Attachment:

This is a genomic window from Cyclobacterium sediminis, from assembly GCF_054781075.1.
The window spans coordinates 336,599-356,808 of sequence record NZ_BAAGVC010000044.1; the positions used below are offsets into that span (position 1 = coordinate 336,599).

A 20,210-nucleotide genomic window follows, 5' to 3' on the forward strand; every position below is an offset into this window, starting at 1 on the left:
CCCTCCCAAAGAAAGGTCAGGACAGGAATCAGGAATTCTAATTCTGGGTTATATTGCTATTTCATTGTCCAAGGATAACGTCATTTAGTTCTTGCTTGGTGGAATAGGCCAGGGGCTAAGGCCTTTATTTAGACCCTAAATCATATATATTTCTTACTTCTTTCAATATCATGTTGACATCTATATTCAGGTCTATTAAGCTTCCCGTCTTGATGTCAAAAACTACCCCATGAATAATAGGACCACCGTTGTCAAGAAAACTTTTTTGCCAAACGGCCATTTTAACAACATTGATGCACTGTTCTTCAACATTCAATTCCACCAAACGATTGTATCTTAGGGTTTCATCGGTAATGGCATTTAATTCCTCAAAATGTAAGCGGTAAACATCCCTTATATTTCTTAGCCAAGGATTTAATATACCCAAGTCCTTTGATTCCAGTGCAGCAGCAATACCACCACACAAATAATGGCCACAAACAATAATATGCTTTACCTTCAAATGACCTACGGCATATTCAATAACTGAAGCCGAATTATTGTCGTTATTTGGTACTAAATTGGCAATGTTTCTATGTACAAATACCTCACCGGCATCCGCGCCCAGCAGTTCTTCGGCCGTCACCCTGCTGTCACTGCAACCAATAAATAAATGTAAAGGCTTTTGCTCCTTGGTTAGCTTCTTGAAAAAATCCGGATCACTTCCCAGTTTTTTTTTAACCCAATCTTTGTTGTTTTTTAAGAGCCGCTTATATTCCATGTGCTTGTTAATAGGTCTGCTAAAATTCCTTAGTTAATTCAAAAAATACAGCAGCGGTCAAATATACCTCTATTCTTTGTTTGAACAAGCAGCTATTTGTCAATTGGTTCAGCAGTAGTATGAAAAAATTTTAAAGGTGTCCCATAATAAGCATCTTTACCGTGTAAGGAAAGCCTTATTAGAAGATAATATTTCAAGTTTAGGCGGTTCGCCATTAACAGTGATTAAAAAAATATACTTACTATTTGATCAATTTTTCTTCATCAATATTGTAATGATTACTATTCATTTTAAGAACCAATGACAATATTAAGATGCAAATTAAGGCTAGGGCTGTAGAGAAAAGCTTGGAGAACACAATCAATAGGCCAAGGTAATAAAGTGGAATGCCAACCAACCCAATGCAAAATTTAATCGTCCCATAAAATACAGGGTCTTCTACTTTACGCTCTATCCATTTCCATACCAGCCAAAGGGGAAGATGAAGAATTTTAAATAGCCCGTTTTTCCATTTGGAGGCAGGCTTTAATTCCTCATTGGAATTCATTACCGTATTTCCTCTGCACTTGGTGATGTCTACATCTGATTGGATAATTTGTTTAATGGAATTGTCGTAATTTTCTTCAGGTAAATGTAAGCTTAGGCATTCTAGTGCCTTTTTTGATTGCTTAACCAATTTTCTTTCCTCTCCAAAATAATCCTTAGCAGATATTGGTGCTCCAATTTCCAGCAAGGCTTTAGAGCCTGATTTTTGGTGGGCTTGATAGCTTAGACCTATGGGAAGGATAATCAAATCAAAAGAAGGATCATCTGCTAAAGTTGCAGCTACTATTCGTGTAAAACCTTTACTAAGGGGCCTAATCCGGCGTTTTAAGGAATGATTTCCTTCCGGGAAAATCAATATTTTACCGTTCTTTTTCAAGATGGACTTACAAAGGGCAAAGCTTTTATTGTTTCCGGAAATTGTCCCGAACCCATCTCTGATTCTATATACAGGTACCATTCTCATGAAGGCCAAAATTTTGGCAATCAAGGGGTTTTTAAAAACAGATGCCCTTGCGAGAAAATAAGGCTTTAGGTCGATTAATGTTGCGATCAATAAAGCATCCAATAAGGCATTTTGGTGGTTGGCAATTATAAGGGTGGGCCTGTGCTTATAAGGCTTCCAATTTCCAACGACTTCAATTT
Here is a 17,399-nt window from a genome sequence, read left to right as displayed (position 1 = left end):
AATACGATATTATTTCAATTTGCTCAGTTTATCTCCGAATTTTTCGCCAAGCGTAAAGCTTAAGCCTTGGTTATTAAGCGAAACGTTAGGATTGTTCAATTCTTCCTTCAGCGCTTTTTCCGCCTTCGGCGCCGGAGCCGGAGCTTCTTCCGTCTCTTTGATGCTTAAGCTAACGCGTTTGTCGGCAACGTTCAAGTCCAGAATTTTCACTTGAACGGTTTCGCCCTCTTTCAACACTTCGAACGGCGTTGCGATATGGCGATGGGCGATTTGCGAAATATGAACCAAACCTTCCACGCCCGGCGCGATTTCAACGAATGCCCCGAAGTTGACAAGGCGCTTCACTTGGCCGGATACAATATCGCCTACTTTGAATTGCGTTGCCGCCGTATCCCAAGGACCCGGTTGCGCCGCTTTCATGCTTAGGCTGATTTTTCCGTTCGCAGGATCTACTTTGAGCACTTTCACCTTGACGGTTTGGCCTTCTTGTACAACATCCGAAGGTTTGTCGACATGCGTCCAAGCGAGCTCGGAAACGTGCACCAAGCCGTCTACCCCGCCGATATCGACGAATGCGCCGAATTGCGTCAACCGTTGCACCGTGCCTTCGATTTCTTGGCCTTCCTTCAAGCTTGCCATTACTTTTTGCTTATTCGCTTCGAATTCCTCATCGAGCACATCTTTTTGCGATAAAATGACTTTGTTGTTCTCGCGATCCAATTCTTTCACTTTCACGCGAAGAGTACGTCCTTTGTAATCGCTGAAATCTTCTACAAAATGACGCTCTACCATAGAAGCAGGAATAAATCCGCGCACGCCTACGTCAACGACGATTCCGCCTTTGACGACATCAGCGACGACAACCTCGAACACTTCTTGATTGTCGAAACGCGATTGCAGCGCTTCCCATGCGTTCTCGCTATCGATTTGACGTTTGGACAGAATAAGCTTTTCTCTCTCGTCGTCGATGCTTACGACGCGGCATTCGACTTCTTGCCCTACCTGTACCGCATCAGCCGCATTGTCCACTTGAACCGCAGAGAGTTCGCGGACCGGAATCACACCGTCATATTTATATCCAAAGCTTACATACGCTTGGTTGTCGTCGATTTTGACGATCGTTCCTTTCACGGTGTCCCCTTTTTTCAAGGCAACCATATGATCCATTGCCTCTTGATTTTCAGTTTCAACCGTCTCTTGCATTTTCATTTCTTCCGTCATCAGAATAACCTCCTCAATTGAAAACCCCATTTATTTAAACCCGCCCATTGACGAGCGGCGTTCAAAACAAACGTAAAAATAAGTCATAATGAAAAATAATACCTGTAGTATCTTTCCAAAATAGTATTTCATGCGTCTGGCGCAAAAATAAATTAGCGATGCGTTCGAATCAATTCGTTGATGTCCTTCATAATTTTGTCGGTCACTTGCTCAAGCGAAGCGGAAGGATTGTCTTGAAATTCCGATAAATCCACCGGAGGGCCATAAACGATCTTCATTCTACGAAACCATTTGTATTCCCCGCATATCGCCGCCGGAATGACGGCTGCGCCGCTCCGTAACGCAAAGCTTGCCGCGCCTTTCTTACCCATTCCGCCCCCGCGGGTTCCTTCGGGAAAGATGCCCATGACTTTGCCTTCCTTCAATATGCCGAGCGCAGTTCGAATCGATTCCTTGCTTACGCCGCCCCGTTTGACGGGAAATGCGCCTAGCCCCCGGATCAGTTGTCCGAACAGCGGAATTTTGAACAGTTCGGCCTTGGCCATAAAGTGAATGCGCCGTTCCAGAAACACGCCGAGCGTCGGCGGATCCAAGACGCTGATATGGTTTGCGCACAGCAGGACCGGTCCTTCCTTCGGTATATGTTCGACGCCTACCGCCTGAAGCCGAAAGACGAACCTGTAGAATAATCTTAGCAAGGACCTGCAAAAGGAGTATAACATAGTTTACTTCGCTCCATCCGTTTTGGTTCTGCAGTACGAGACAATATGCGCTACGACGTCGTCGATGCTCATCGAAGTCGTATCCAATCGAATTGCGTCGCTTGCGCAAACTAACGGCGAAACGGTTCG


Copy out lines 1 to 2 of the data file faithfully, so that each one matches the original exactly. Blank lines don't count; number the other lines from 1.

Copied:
This is a genomic window from Cyclobacterium sediminis, from assembly GCF_054781075.1.
The window spans coordinates 336,599-356,808 of sequence record NZ_BAAGVC010000044.1; the positions used below are offsets into that span (position 1 = coordinate 336,599).